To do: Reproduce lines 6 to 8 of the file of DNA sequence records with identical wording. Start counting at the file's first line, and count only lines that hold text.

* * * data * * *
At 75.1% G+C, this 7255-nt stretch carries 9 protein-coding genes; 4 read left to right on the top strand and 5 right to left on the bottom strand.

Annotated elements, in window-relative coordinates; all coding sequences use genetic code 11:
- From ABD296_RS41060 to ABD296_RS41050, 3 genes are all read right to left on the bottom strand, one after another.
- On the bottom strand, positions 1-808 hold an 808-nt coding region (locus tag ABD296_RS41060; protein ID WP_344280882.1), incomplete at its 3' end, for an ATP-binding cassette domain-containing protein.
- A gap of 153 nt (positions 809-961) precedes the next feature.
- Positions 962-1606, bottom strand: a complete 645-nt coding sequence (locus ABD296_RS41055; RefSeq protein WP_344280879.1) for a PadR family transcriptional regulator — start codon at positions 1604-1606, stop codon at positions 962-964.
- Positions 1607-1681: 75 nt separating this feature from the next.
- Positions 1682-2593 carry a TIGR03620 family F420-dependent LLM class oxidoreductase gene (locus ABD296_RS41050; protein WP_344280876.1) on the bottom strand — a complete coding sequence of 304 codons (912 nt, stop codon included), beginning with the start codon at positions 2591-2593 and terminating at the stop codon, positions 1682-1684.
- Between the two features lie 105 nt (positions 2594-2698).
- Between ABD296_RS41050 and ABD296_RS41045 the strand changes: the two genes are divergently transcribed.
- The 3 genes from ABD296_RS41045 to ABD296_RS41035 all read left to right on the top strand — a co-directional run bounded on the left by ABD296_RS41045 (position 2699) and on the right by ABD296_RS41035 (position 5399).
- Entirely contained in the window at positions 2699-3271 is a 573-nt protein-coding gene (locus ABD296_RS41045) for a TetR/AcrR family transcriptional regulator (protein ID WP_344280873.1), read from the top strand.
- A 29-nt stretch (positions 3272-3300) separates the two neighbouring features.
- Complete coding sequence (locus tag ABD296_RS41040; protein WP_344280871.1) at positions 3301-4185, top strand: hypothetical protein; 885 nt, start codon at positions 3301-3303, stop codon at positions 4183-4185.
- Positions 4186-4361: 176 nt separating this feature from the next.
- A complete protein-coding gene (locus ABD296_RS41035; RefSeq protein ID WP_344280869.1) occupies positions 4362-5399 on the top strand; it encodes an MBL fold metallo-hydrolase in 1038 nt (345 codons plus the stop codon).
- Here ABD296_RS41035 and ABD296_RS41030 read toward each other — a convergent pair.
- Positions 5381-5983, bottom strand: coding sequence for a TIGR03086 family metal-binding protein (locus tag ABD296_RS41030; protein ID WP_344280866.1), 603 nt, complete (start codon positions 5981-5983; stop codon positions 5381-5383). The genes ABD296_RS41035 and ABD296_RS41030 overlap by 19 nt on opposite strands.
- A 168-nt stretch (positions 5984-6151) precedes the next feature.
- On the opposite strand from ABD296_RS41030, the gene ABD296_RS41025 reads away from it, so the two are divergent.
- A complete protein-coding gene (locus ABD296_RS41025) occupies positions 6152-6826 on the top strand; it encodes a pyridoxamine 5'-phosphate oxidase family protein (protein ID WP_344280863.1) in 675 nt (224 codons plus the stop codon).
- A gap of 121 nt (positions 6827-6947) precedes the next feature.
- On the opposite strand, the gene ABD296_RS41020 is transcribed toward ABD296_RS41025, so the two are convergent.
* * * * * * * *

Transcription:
- Positions 962-1606, bottom strand: a complete 645-nt coding sequence (locus ABD296_RS41055; RefSeq protein WP_344280879.1) for a PadR family transcriptional regulator — start codon at positions 1604-1606, stop codon at positions 962-964.
- Positions 1607-1681: 75 nt separating this feature from the next.
- Positions 1682-2593 carry a TIGR03620 family F420-dependent LLM class oxidoreductase gene (locus ABD296_RS41050; protein WP_344280876.1) on the bottom strand — a complete coding sequence of 304 codons (912 nt, stop codon included), beginning with the start codon at positions 2591-2593 and terminating at the stop codon, positions 1682-1684.